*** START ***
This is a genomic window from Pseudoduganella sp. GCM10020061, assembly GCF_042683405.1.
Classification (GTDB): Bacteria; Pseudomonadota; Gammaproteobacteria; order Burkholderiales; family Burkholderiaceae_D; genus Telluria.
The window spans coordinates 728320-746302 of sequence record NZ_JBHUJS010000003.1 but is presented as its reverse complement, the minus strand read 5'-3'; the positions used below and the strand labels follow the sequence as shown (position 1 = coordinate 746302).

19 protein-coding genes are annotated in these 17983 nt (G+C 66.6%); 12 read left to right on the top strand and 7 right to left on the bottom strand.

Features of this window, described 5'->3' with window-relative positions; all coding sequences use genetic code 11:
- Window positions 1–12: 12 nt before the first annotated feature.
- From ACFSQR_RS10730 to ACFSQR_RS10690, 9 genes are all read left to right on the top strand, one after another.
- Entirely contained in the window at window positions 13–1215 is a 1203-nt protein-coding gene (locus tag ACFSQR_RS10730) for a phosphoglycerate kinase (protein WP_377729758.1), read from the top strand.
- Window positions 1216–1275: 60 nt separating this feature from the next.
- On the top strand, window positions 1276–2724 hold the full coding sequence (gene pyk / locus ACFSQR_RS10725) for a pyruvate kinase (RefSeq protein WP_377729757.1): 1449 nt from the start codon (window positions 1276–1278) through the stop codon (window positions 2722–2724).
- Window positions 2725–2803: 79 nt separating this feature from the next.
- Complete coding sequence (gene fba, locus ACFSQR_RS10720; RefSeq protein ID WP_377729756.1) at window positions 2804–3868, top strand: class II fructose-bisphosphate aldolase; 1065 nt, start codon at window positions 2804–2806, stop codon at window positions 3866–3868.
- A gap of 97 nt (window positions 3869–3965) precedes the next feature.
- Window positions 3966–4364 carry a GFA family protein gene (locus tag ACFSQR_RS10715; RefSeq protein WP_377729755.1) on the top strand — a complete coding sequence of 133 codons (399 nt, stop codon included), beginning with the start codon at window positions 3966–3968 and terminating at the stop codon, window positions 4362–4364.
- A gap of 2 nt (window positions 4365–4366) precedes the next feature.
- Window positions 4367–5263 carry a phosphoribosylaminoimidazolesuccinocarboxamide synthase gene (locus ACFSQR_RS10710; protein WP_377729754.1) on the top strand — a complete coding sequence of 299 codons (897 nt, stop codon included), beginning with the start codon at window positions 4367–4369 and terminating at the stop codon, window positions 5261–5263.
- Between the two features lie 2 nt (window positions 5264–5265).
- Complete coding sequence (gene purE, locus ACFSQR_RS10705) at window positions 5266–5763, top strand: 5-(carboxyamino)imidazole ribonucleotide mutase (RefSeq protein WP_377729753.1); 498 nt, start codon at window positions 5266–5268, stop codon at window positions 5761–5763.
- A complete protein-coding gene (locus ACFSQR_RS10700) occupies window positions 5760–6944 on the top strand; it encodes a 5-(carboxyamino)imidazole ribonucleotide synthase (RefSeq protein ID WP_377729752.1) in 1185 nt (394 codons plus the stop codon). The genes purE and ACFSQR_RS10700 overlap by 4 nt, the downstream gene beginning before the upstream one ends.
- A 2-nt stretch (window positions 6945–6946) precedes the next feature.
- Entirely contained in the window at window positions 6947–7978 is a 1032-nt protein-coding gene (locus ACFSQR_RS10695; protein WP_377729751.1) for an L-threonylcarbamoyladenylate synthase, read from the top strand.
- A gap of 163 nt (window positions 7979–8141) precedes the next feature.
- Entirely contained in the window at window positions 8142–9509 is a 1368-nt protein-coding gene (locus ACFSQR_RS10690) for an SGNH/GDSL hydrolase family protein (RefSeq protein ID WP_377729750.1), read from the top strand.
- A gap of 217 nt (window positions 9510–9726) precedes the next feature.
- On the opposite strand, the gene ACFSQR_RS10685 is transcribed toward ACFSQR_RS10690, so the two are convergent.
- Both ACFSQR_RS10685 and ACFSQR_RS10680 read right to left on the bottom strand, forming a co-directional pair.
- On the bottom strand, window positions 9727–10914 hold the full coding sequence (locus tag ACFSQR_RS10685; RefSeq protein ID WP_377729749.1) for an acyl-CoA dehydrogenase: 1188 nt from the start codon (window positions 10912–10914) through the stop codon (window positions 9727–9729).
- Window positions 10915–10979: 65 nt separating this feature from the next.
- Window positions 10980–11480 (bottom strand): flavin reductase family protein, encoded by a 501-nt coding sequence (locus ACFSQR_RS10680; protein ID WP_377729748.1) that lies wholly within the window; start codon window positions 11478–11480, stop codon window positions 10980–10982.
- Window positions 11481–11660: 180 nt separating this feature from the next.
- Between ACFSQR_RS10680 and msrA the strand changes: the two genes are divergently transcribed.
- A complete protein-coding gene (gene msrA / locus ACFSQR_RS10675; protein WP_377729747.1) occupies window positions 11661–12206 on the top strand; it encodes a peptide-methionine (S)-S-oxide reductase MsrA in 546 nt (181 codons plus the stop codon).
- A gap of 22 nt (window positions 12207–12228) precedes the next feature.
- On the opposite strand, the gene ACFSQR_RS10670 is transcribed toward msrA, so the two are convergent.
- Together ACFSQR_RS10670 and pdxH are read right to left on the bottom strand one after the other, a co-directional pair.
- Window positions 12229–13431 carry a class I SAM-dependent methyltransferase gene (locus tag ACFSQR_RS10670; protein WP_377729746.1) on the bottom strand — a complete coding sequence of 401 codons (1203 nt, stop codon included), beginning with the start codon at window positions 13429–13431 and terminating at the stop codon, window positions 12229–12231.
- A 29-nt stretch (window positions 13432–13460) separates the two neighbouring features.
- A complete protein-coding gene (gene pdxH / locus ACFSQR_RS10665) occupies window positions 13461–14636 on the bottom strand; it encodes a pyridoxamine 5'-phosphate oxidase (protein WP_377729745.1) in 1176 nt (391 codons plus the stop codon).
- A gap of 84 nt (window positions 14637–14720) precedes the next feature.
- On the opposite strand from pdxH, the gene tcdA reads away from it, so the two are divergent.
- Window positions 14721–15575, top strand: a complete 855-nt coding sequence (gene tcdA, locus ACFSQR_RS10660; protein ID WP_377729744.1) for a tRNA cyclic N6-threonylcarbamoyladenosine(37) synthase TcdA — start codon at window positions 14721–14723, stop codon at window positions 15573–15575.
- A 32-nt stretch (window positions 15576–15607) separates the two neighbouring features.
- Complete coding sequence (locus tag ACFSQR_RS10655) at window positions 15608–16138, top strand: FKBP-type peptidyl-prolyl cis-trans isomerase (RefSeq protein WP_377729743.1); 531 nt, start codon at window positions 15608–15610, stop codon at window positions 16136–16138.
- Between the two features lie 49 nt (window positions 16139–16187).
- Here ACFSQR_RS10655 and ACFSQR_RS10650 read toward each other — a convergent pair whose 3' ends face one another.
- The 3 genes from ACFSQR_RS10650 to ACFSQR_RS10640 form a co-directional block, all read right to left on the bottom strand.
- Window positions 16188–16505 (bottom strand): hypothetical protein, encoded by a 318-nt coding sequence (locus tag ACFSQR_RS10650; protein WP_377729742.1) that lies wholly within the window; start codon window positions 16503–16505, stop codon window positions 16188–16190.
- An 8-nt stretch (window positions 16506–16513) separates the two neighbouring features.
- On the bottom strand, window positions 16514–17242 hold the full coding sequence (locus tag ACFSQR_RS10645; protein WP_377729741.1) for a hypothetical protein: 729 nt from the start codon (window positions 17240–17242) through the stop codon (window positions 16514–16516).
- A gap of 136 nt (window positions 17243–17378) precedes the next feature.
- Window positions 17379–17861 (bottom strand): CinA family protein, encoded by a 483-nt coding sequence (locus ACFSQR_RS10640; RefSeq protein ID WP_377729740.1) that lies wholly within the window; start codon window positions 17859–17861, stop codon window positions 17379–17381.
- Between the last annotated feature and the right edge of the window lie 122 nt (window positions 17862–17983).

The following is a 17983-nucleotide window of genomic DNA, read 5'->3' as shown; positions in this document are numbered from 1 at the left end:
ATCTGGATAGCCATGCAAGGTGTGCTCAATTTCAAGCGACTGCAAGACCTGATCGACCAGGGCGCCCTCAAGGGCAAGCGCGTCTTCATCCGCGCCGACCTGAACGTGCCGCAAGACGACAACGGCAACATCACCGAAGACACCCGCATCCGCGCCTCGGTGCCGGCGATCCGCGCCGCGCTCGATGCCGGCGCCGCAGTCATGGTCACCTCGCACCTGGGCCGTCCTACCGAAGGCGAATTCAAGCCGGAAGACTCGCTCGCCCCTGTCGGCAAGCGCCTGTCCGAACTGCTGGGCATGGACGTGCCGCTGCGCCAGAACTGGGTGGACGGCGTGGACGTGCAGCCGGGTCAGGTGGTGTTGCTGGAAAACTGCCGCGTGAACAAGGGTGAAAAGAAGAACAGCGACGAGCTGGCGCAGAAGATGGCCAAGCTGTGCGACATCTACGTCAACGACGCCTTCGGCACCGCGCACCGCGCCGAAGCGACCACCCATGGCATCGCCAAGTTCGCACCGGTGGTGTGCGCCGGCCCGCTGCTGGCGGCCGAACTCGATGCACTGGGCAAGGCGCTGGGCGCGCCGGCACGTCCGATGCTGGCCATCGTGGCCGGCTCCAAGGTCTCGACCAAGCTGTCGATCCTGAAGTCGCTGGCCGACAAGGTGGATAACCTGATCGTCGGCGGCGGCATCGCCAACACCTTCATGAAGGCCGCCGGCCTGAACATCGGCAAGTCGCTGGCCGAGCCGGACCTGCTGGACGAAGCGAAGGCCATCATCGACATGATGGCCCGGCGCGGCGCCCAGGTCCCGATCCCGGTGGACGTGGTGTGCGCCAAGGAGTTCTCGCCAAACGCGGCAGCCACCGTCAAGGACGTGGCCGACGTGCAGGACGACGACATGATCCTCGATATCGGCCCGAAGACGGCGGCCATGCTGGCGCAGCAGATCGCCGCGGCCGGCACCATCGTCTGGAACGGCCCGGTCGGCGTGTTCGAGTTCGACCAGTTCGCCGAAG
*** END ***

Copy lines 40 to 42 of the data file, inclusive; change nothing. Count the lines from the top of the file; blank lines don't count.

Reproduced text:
- On the opposite strand from pdxH, the gene tcdA reads away from it, so the two are divergent.
- Window positions 14721–15575, top strand: a complete 855-nt coding sequence (gene tcdA, locus ACFSQR_RS10660; protein ID WP_377729744.1) for a tRNA cyclic N6-threonylcarbamoyladenosine(37) synthase TcdA — start codon at window positions 14721–14723, stop codon at window positions 15573–15575.
- A 32-nt stretch (window positions 15576–15607) separates the two neighbouring features.